Piggy-backing off of Slim’s (in?)famous “Slim vs. Slim” series of years past, I’m going to be writing a number of articles pitting two players with similar ADPs against one another. The format will be slightly different, but the goal remains the same – provide fantasy owners some food for thought to better inform their decision if faced with these two players come draft day. It’s not a groundbreaking idea across the fantasy sports spectrum, but I’ve always found it to be a good way to help avoid a coin toss scenario once the clock starts ticking. So in lieu of a long-winded introduction, let’s just get down to brass tacks, shall we?
TALE OF THE TAPE
|RUSSELL WESTBROOK||DAMIAN LILLARD|
|Oklahoma City Thunder||Team||Portland Trail Blazers|
|PG||Position (Y! Eligibility)||PG|
|10th||9-Cat (Total Value)||6th|
|7th||9-Cat (Per Game)||16th|
|34.4||Minutes Per Game||35.7|
|38.2 (1st)||Usage Rate (Rank)||26.3 (21st)|
THE CASE FOR RUSSELL WESTBROOK
Think of the Oklahoma City Thunder as a high performance boat with twin outboard motors powering it. When both Kevin Durant and Russell Westbrook are healthy and running clean, there is a ton of horsepower without overtaxing one source – both perform as they should and the results are quite impressive. However, take one of the motors out of commission and demand the same performance from the boat, what happens? A heavy burden falls to the one operational motor, and for a time it can meet the demand in spectacular fashion, but overall it’s an inefficient, unsustainable operation that will begin to wear down.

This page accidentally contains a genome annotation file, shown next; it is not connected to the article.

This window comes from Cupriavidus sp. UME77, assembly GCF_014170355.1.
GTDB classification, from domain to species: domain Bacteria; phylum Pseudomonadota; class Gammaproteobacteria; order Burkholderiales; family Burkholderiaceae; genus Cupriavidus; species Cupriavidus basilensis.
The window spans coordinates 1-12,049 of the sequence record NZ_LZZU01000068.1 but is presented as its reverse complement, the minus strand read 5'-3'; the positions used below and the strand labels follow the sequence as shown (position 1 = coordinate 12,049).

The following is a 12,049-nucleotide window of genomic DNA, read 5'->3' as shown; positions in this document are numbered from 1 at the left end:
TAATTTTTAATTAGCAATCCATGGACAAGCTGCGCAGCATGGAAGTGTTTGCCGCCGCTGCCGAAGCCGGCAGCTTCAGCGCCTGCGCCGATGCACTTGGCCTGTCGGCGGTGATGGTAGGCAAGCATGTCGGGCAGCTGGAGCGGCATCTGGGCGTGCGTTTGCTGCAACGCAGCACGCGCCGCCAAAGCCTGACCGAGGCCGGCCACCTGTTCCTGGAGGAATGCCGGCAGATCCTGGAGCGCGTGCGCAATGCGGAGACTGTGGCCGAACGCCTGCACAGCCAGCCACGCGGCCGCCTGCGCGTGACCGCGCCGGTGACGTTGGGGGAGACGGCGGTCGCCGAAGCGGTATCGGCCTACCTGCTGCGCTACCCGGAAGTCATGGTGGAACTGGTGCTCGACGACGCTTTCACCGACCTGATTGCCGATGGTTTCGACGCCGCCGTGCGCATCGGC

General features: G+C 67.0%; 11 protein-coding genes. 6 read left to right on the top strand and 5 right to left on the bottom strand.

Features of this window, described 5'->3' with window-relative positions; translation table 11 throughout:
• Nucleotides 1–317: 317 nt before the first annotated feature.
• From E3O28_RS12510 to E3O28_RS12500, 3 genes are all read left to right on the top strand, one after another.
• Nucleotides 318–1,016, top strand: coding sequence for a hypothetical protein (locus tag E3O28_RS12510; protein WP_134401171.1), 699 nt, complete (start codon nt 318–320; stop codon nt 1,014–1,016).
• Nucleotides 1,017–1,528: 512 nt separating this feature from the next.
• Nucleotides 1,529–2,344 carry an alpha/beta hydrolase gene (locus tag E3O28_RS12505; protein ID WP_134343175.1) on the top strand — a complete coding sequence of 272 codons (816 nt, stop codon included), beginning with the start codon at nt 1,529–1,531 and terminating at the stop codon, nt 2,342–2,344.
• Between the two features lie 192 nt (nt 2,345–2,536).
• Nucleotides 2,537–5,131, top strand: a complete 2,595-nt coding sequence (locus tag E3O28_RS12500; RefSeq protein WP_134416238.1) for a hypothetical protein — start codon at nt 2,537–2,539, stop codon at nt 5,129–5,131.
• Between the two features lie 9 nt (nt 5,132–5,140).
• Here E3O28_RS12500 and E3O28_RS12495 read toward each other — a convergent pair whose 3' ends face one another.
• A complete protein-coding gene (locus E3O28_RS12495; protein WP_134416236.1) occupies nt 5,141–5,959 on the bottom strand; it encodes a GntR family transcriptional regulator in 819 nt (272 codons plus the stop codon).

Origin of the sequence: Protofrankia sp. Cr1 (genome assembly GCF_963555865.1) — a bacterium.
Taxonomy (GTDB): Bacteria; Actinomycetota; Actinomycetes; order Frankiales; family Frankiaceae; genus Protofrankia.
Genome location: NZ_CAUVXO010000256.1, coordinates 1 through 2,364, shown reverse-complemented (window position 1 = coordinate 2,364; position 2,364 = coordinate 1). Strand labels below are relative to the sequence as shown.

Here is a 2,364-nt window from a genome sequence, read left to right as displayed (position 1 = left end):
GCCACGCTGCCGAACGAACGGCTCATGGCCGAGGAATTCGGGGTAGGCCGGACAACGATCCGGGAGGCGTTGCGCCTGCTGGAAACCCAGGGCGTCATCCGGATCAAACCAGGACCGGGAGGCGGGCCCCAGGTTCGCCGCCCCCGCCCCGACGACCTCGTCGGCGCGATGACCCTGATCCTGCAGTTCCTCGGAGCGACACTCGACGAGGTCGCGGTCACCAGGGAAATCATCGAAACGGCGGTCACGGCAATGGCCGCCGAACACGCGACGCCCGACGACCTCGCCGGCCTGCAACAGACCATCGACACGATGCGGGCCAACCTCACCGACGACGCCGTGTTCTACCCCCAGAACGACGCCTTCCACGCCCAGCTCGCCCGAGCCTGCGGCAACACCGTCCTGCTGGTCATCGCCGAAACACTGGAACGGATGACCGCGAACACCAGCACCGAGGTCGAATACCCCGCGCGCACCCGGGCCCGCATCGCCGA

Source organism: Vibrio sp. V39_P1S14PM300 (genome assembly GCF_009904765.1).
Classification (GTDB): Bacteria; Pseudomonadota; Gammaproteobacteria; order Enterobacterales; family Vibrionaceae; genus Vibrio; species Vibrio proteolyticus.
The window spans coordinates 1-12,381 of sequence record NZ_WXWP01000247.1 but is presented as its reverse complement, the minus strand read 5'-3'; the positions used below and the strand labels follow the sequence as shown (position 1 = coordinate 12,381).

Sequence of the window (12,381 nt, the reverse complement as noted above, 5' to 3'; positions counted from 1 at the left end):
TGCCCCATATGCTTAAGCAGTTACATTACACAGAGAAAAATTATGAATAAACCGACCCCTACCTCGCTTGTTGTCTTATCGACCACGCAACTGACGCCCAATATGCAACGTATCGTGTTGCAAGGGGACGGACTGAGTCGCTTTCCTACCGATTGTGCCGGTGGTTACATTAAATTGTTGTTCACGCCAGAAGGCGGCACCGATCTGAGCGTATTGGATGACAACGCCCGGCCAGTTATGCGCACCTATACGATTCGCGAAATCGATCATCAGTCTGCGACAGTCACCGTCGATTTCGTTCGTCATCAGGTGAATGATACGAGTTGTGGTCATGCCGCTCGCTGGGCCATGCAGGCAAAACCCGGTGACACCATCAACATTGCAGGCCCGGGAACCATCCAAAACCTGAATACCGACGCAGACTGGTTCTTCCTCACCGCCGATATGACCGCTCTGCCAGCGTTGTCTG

The 2015 NBA season should, in theory, be Russell Westbrook’s best campaign from an efficiency standpoint. With an embarrassment of riches surrounding him in OKC, Russ shouldn’t feel the need to be a one-man wrecking crew on offense like he did sans-Kevin Durant for much of last season. Pace, spacing, shot selection, and running creative offensive sets will be areas of interest for me when watching Thunder games in 2015/2016. There are five legitimately talented offensive weapons in OKC’s starting lineup. Gone are the Sefoloshas, Perkins, and Adams of the first unit. Enes Kanter is no joke on the offensive end (he might be the best one-liner you’ve ever heard on D though!). Serge Ibaka has shown progression each year with expanding range. And even Neon Dion Waiters (contract year alert!) can get a hot hand from time to time. Simply put – there’s no need for Russell Westbrook to lead the NBA in usage rate again this year. But that’s not necessarily a bad thing. With so many other legitimate weapons for opposing defenses to concern themselves with, I can see Westbrook’s .426 FG% rising 10-20 points and back into the range we saw from him the four prior years (2010-2013). He should also be able to pick his spots a little better from deep and bump his 3PT FG% back into the .320 range after falling to sub-.300 for the first time since 2009. The overall effect is an arrow that is neither pointing straight up nor straight down, but rather just off of horizontal depending on how new Thunder coach, Billy Donovan, decides to craft his offense.